Study Finds Broad Support for Online Vigilantism (in Some Cases)

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When the mayhem-making group LulzSec targeted Rupert Murdoch's Rupert Murdoch's Sun newspaper, its activity received broad approval from commenters on a broad selection of websites.

That's NYU journalism department webmaster Tim Libert's finding from an analysis of 2,838 comments on CNN, MSNBC, The New York Times, Wired, The Register and ZDNET. Libert focused on three news events: the arrest of a LulzSec leader, the announcement that the group was disbanding, and its hack of the Sun, a newspaper in the Murdoch empire.

Libert freely admits that comments are not a perfect proxy for overall public sentiment, but they are the forum through which a reader community tries to make sense of a given event. "[I]t felt as if I were watching the extant social fabric of the Internet attempt to assimilate and collectively understand this new force," Libert wrote.

Libert found that with the first two news events -- which focused more on LulzSec's targeting of everyday people -- commenters registered disapproval of the group's actions. But, for the final event, in which LulzSec took over the Sun's webpage among other things, sentiment turned positive. Among the mainstream sites, 85 percent of people registered approval or strong approval of the Sun hack. At the tech specialist sites, there was a greater percentage of strong approval (41 percent) but the overall support (77 percent) was lower. (The details of his methodology are available.)

This should be surprising, Libert notes. "Given that LulzSec's activities are considered criminal in nearly all jurisdictions globally, and in the views of many, outright terrorism, it would be surprising if they had any support at all," he said.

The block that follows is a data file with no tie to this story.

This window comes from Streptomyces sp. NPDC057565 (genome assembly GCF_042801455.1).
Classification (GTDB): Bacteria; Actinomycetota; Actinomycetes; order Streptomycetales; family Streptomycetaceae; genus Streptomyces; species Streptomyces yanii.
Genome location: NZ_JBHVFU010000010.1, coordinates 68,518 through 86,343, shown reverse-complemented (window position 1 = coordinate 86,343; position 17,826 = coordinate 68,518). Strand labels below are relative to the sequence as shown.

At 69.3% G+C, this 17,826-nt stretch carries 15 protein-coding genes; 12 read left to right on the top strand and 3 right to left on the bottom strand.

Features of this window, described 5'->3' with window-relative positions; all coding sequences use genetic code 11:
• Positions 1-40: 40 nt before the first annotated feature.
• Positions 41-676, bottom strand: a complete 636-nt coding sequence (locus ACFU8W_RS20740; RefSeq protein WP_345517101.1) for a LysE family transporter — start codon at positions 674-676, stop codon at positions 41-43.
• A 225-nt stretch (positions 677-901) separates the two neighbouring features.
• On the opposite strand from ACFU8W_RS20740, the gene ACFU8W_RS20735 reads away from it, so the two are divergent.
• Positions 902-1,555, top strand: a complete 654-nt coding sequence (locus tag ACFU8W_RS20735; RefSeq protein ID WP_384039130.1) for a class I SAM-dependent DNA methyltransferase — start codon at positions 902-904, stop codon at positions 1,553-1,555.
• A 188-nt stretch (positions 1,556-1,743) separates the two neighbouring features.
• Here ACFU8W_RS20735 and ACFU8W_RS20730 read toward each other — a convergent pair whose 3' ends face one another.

Of course, one big reason that the Sun hack may have received such support is that the Sun was embroiled in a hacking scheme of its own. People may have been cheering the Sun getting a taste of its own medicine more than a generalized attack on power. Still, it's an interesting finding. When people felt a corporate power "deserved" to be hacked, they approved when it happened, legality be damned.

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Alexis C. Madrigal

Alexis Madrigal is a senior editor at The Atlantic, where he oversees the Technology Channel. He's the author of Powering the Dream: The History and Promise of Green Technology. More

The New York Observer calls Madrigal "for all intents and purposes, the perfect modern reporter." He co-founded Longshot magazine, a high-speed media experiment that garnered attention from The New York Times, The Wall Street Journal, and the BBC. While at Wired.com, he built Wired Science into one of the most popular blogs in the world. The site was nominated for best magazine blog by the MPA and best science Web site in the 2009 Webby Awards. He also co-founded Haiti ReWired, a groundbreaking community dedicated to the discussion of technology, infrastructure, and the future of Haiti.

He's spoken at Stanford, CalTech, Berkeley, SXSW, E3, and the National Renewable Energy Laboratory, and his writing was anthologized in Best Technology Writing 2010 (Yale University Press).

Madrigal is a visiting scholar at the University of California at Berkeley's Office for the History of Science and Technology. Born in Mexico City, he grew up in the exurbs north of Portland, Oregon, and now lives in Oakland.

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